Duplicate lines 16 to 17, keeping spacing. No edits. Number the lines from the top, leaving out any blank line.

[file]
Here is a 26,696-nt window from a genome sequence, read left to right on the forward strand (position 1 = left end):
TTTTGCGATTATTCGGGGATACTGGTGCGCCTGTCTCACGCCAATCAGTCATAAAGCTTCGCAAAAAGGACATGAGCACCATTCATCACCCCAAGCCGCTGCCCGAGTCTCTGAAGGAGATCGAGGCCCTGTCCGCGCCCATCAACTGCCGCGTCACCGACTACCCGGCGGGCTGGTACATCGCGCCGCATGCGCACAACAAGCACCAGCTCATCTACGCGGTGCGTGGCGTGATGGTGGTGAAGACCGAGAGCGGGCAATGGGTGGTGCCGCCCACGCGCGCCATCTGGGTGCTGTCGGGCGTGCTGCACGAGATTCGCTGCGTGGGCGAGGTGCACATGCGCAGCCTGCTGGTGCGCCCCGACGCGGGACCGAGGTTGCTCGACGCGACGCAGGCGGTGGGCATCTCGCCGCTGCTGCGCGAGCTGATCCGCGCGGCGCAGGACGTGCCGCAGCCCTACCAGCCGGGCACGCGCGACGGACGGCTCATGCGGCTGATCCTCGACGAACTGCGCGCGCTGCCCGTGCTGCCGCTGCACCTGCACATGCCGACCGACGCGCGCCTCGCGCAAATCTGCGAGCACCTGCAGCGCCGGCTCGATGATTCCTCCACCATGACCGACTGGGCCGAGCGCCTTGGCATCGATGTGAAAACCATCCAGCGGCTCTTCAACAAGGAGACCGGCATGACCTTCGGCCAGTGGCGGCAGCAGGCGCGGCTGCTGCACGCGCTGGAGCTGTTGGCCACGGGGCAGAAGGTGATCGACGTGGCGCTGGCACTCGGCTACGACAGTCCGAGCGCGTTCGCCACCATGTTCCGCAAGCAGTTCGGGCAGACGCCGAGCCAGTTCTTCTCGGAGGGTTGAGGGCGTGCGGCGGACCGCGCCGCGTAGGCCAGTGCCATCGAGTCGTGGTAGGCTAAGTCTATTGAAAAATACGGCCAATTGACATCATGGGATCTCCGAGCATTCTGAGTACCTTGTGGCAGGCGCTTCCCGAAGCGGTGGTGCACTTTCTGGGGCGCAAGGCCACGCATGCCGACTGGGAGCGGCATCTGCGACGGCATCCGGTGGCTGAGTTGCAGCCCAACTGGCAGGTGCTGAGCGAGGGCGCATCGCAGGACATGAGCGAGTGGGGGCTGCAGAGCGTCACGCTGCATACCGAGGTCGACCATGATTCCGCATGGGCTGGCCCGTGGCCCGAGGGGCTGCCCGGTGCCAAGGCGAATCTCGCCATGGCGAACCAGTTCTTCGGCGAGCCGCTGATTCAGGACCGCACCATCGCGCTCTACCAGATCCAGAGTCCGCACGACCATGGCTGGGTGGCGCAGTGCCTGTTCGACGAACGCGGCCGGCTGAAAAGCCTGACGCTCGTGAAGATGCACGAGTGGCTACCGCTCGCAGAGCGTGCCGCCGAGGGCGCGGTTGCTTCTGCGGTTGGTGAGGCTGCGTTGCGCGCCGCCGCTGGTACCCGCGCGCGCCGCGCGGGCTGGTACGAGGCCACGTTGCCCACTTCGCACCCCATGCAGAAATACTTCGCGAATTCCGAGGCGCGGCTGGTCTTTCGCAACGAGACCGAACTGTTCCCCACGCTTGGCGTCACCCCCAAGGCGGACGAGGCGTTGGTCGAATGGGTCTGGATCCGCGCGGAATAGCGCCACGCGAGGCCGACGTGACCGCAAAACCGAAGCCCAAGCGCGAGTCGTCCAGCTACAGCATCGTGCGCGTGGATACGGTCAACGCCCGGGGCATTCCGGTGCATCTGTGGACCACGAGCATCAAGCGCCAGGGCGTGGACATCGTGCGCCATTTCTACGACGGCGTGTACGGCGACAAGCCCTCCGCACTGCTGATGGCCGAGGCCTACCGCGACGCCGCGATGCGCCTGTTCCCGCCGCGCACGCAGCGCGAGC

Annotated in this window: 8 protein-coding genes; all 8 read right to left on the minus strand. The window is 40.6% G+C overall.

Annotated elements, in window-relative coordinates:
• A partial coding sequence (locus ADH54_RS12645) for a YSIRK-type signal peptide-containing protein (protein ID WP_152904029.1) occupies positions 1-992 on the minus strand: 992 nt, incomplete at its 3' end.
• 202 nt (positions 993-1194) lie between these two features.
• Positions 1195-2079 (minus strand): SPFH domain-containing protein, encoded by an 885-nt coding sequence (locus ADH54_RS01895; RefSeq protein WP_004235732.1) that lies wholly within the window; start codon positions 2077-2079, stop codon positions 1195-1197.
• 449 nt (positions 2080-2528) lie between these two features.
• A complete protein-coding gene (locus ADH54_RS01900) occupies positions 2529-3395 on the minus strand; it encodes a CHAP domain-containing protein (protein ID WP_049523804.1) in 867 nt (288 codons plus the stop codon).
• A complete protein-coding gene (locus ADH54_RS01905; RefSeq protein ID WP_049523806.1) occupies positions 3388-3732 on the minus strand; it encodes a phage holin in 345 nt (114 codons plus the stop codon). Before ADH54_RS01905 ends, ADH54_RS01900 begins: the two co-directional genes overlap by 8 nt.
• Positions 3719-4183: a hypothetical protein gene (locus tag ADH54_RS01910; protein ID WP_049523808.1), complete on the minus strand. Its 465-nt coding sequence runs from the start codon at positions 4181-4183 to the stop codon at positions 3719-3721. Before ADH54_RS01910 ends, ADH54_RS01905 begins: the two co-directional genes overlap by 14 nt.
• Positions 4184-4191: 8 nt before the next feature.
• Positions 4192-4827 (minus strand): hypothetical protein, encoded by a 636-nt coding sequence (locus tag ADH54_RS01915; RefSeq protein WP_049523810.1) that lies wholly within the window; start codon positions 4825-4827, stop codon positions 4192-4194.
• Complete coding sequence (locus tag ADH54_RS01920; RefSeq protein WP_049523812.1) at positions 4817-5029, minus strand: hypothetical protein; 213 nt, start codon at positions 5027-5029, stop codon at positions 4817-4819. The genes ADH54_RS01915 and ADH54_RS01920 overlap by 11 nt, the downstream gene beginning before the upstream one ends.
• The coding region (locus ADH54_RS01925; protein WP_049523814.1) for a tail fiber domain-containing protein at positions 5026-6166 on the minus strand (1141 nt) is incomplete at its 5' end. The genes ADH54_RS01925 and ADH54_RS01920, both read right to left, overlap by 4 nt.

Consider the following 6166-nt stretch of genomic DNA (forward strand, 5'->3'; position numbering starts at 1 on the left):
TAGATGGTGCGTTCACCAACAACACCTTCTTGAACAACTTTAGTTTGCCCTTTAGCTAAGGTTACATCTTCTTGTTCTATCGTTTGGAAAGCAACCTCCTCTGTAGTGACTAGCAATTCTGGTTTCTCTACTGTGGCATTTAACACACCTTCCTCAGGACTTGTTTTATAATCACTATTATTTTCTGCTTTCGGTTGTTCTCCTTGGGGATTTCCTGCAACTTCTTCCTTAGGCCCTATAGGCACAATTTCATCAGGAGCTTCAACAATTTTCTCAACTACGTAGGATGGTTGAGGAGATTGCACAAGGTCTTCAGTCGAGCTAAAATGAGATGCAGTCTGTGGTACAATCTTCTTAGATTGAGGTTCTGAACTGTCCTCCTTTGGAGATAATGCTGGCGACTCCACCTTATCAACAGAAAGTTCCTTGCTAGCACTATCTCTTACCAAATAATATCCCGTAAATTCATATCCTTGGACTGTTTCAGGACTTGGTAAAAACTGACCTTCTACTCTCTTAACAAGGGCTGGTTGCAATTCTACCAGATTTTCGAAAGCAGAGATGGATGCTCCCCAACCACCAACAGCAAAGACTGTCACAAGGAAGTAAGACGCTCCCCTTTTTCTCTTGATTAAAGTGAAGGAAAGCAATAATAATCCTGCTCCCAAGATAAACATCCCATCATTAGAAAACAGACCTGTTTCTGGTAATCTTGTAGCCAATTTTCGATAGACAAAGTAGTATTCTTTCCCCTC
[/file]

Consider the following 6166-nt stretch of genomic DNA (forward strand, 5'->3'; position numbering starts at 1 on the left):
TAGATGGTGCGTTCACCAACAACACCTTCTTGAACAACTTTAGTTTGCCCTTTAGCTAAGGTTACATCTTCTTGTTCTATCGTTTGGAAAGCAACCTCCTCTGTAGTGACTAGCAATTCTGGTTTCTCTACTGTGGCATTTAACACACCTTCCTCAGGACTTGTTTTATAATCACTATTATTTTCTGCTTTCGGTTGTTCTCCTTGGGGATTTCCTGCAACTTCTTCCTTAGGCCCTATAGGCACAATTTCATCAGGAGCTTCAACAATTTTCTCAACTACGTAGGATGGTTGAGGAGATTGCACAAGGTCTTCAGTCGAGCTAAAATGAGATGCAGTCTGTGGTACAATCTTCTTAGATTGAGGTTCTGAACTGTCCTCCTTTGGAGATAATGCTGGCGACTCCACCTTATCAACAGAAAGTTCCTTGCTAGCACTATCTCTTACCAAATAATATCCCGTAAATTCATATCCTTGGACTGTTTCAGGACTTGGTAAAAACTGACCTTCTACTCTCTTAACAAGGGCTGGTTGCAATTCTACCAGATTTTCGAAAGCAGAGATGGATGCTCCCCAACCACCAACAGCAAAGACTGTCACAAGGAAGTAAGACGCTCCCCTTTTTCTCTTGATTAAAGTGAAGGAAAGCAATAATAATCCTGCTCCCAAGATAAACATCCCATCATTAGAAAACAGACCTGTTTCTGGTAATCTTGTAGCCAATTTTCGATAGACAAAGTAGTATTCTTTCCCCTC